What skills are new graduates missing when they start their first jobs?

| Written by Robin Doss, Doss Performance

As a talent development consultant, when contracted to develop "onboarding" or "new hire" programs for fresh-to-the-workforce hires, I'm most often asked to create learning experiences that will teach business communication, relationship management, conflict resolution, professionalism & etiquette, time management, research & analysis, listening skills, and solving problems as a team.

"They are intelligent, capable, and technically savvy," one client said of his new sales hires, "but they show up not knowing how to behave and engage professionally in the workplace. They have to be told not to curse when speaking to clients, that ripped jeans are inappropriate work attire, and that e-mails need to be written in complete sentences. "

Professional organizations and businesses alike are all lauding this new crop of employees as highly qualified, innovative, ambitious, and skilled; however, their shortcomings in soft skills are impeding their success in the workplace.

The Association for Talent Development research has noted that new millennial workers are missing diplomacy, communication, listening, patience, and relationship building skills. CIPD, the U.K.-based professional body for HR and People Development conducted a June 2015 research report with five organizations employing between 1000-150,000 people to explore the methods of developing 16-24 year olds in the workplace.

The 2015 CIPD report found that the top four skills requiring development in this age group were:

1.     'Working life' skills - or work-readiness and professional behavior. This includes showing up on time, properly dressed, and conducting oneself in a manner fit for the environment.

2.     Self-awareness and confidence - many reported not having confidence due to lack of experience. One study interviewee shared: "In my first couple of weeks I’d be scared about picking up the phone. But now it doesn’t faze me; I just pick up the phone and approach people around me. It’s definitely a confidence thing."

3.     Communication - establishing strong relationships is key to work success and yet first year study interviewees reflected back and noticed that when they arrived they had no idea how to speak to people appropriately and had to learn that.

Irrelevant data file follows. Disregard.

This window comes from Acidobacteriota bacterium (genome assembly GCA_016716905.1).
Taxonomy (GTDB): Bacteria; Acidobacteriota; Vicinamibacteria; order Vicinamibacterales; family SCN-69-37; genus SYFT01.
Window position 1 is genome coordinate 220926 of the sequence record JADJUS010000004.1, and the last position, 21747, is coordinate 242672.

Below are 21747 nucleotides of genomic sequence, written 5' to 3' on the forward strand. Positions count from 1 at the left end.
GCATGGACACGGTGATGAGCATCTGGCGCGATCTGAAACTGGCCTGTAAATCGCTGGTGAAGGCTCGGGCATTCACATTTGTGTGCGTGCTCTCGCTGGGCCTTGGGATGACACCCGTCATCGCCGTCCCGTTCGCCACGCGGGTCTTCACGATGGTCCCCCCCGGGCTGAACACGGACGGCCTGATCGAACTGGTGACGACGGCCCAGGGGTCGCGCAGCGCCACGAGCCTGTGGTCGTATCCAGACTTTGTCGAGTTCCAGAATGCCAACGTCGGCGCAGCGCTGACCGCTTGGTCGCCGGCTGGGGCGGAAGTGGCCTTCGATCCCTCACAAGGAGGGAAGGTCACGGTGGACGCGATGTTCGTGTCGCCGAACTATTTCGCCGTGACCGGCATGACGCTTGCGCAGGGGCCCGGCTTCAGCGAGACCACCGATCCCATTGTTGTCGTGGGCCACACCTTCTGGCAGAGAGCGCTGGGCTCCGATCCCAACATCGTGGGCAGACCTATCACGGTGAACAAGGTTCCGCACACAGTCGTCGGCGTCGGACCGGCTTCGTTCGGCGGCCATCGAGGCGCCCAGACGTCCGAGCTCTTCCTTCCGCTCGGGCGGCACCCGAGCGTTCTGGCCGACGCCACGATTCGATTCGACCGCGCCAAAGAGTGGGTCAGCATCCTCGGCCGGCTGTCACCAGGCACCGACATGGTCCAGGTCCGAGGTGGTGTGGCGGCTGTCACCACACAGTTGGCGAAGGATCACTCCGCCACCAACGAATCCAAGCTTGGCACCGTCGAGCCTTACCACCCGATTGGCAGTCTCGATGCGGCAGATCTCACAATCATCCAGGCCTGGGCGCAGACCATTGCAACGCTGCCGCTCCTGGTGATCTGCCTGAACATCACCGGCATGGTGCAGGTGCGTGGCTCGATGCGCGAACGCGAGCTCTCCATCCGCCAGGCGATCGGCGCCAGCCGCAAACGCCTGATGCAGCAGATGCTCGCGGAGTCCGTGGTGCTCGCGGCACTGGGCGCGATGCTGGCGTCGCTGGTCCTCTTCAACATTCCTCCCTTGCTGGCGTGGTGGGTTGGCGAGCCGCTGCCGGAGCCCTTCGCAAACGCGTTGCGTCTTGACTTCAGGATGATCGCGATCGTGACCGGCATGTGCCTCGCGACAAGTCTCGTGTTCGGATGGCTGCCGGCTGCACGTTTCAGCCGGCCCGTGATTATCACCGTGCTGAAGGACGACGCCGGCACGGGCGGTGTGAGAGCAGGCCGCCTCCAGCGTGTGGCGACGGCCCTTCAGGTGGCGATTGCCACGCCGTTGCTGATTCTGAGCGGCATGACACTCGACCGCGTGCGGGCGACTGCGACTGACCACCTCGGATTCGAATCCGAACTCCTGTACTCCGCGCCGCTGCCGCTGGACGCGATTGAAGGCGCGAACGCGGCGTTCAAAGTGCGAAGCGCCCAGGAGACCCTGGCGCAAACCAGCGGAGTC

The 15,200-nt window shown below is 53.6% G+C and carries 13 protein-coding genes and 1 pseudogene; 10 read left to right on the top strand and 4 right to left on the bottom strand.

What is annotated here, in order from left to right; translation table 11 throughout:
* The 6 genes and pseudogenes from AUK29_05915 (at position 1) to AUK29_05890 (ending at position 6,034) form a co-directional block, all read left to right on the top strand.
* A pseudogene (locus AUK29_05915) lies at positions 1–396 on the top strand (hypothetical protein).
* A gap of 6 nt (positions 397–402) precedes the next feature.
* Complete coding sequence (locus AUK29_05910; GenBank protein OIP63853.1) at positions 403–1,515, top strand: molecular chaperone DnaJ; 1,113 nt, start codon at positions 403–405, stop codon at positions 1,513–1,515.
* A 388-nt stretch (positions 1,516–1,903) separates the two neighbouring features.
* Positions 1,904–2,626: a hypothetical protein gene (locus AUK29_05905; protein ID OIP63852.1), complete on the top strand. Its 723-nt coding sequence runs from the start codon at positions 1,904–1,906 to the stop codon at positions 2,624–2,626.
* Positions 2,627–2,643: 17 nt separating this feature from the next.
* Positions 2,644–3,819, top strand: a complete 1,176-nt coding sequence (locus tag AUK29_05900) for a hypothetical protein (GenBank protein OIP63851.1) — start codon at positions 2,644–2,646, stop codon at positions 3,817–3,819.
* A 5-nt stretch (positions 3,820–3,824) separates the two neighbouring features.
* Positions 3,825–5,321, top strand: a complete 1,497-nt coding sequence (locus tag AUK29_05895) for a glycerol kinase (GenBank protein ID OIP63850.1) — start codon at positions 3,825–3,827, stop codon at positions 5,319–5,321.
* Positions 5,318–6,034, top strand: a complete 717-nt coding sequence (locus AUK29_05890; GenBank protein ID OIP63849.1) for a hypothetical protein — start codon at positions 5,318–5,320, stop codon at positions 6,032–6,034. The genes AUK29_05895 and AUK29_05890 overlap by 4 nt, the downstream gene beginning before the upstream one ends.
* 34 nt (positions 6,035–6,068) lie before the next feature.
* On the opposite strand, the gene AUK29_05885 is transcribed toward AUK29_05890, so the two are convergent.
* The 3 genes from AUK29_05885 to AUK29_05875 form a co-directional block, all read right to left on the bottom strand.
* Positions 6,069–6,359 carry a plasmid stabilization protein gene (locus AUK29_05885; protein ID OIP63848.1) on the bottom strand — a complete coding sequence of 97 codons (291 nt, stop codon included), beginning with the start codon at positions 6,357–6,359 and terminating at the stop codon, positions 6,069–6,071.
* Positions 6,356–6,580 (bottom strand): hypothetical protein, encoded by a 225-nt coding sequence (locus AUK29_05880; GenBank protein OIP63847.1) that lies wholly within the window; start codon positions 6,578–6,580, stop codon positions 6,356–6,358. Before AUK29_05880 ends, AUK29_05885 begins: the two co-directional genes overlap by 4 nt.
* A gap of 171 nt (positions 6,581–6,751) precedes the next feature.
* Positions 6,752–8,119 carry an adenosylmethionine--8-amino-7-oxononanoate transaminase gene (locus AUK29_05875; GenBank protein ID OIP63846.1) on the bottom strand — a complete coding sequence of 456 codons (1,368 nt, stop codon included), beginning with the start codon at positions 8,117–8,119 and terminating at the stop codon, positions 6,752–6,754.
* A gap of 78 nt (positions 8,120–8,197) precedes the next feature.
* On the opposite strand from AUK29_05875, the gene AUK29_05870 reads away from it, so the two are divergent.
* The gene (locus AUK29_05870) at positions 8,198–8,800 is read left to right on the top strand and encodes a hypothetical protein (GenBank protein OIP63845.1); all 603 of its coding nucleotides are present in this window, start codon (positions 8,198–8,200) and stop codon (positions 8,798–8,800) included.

4.     Commercial skills - often due to lack of experience in the real world, most new hires lacked the ability to think beyond being a technician and see the value they added to the organization. Prior to gaining more experience, they struggled to see situations from the client's perspective.

What can be done to better prepare our students for the workforce? Soft skills development should be a focus from the beginning. Daniel Goleman, renowned psychologist and author of the 1995 book, Emotional Intelligence, says that in order to adequately prepare students to enter the workforce, we must: promote self-regulation, teach time management, create a feedback culture, set up mentor programs, and train them. Yes, all of these things can be taught, and should be taught before graduates arrive at work.

I also believe these skills can be more effectively taught through more partnership between schools and employers. How better target future performance objectives than to ask employers what that future performance should look like? Educational models will need to adjust to be student-motivated, inquiry-based and experiential. That means employers may need to get more involved earlier on. Yes, they can provide training to new hires once they're hired and already expected to perform; or they could partner with schools to create more apprenticeship, work to learn, and mentoring models for all students starting early in their education. This will provide students the opportunity to gain real-life experience early; and provide employers with confident, self-possessed new hires who are able to hit the ground running and immediately add value. 

References:

Goleman, D. (2015, September 13). Help Young Talent Develop a Professional Mindset [Web log post]. Retrieved from http://www.danielgoleman.info/daniel-goleman-help-young-talent-develop-a-professional-mindset/

Leadership Development for Millennials: Why It Matters. (2013) ASTD Research, 4(5). From Association for Talent Development Research – Formerly American Society for Training & Development.

Stuart, Ruth. (2015) Developing the Next Generation: Today's Young People, Tomorrow's Workforce. CIPD: Learning to Work Research Report. Retrieved from http://www.cipd.co.uk/binaries/developing-next-generation.pdf

Robin Doss runs DossPerformance, an organizational talent development consultancy out of Denver, CO, where she also serves as the President of the Association for Talent Development, Rocky Mountain Chapter. As a former teacher, she is passionate about social justice in education and volunteers with Denver Kids, Inc.